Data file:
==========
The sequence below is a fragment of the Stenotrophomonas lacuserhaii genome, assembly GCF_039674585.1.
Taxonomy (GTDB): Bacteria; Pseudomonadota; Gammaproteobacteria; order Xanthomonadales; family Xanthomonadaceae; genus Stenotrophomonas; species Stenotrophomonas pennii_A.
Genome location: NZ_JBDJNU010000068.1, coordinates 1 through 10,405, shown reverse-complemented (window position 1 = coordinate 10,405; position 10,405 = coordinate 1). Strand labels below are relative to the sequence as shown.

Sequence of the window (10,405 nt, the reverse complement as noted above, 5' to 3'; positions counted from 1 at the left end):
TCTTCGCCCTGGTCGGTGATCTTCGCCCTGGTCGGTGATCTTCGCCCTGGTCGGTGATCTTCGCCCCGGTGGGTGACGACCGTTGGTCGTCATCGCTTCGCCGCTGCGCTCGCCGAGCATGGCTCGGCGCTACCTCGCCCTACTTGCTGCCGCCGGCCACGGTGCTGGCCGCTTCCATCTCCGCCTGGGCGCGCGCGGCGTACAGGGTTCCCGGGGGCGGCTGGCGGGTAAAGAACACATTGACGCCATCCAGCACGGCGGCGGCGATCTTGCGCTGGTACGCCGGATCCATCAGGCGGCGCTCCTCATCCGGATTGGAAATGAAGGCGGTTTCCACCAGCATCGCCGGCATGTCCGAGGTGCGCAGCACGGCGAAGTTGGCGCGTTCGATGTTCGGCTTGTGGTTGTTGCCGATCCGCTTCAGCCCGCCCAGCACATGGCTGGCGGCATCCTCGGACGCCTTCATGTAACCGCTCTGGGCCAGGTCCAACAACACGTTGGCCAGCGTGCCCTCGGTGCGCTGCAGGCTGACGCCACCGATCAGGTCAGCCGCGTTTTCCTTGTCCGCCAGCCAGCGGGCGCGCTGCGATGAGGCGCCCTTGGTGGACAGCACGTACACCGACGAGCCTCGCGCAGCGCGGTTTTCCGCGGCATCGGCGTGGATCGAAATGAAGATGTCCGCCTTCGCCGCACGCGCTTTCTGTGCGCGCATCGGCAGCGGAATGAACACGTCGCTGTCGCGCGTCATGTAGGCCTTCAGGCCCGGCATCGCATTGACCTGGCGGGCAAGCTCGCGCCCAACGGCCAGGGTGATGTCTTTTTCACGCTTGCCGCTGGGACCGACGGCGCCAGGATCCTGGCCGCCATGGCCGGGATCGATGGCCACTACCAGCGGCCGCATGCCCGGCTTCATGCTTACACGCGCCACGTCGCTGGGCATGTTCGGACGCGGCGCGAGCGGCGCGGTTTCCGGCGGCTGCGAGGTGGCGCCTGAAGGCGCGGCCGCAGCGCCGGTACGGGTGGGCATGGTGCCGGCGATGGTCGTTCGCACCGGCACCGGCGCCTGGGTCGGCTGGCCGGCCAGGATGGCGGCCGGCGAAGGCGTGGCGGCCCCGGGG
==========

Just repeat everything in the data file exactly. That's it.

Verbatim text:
The sequence below is a fragment of the Stenotrophomonas lacuserhaii genome, assembly GCF_039674585.1.
Taxonomy (GTDB): Bacteria; Pseudomonadota; Gammaproteobacteria; order Xanthomonadales; family Xanthomonadaceae; genus Stenotrophomonas; species Stenotrophomonas pennii_A.
Genome location: NZ_JBDJNU010000068.1, coordinates 1 through 10,405, shown reverse-complemented (window position 1 = coordinate 10,405; position 10,405 = coordinate 1). Strand labels below are relative to the sequence as shown.

Sequence of the window (10,405 nt, the reverse complement as noted above, 5' to 3'; positions counted from 1 at the left end):
TCTTCGCCCTGGTCGGTGATCTTCGCCCTGGTCGGTGATCTTCGCCCTGGTCGGTGATCTTCGCCCCGGTGGGTGACGACCGTTGGTCGTCATCGCTTCGCCGCTGCGCTCGCCGAGCATGGCTCGGCGCTACCTCGCCCTACTTGCTGCCGCCGGCCACGGTGCTGGCCGCTTCCATCTCCGCCTGGGCGCGCGCGGCGTACAGGGTTCCCGGGGGCGGCTGGCGGGTAAAGAACACATTGACGCCATCCAGCACGGCGGCGGCGATCTTGCGCTGGTACGCCGGATCCATCAGGCGGCGCTCCTCATCCGGATTGGAAATGAAGGCGGTTTCCACCAGCATCGCCGGCATGTCCGAGGTGCGCAGCACGGCGAAGTTGGCGCGTTCGATGTTCGGCTTGTGGTTGTTGCCGATCCGCTTCAGCCCGCCCAGCACATGGCTGGCGGCATCCTCGGACGCCTTCATGTAACCGCTCTGGGCCAGGTCCAACAACACGTTGGCCAGCGTGCCCTCGGTGCGCTGCAGGCTGACGCCACCGATCAGGTCAGCCGCGTTTTCCTTGTCCGCCAGCCAGCGGGCGCGCTGCGATGAGGCGCCCTTGGTGGACAGCACGTACACCGACGAGCCTCGCGCAGCGCGGTTTTCCGCGGCATCGGCGTGGATCGAAATGAAGATGTCCGCCTTCGCCGCACGCGCTTTCTGTGCGCGCATCGGCAGCGGAATGAACACGTCGCTGTCGCGCGTCATGTAGGCCTTCAGGCCCGGCATCGCATTGACCTGGCGGGCAAGCTCGCGCCCAACGGCCAGGGTGATGTCTTTTTCACGCTTGCCGCTGGGACCGACGGCGCCAGGATCCTGGCCGCCATGGCCGGGATCGATGGCCACTACCAGCGGCCGCATGCCCGGCTTCATGCTTACACGCGCCACGTCGCTGGGCATGTTCGGACGCGGCGCGAGCGGCGCGGTTTCCGGCGGCTGCGAGGTGGCGCCTGAAGGCGCGGCCGCAGCGCCGGTACGGGTGGGCATGGTGCCGGCGATGGTCGTTCGCACCGGCACCGGCGCCTGGGTCGGCTGGCCGGCCAGGATGGCGGCCGGCGAAGGCGTGGCGGCCCCGGGG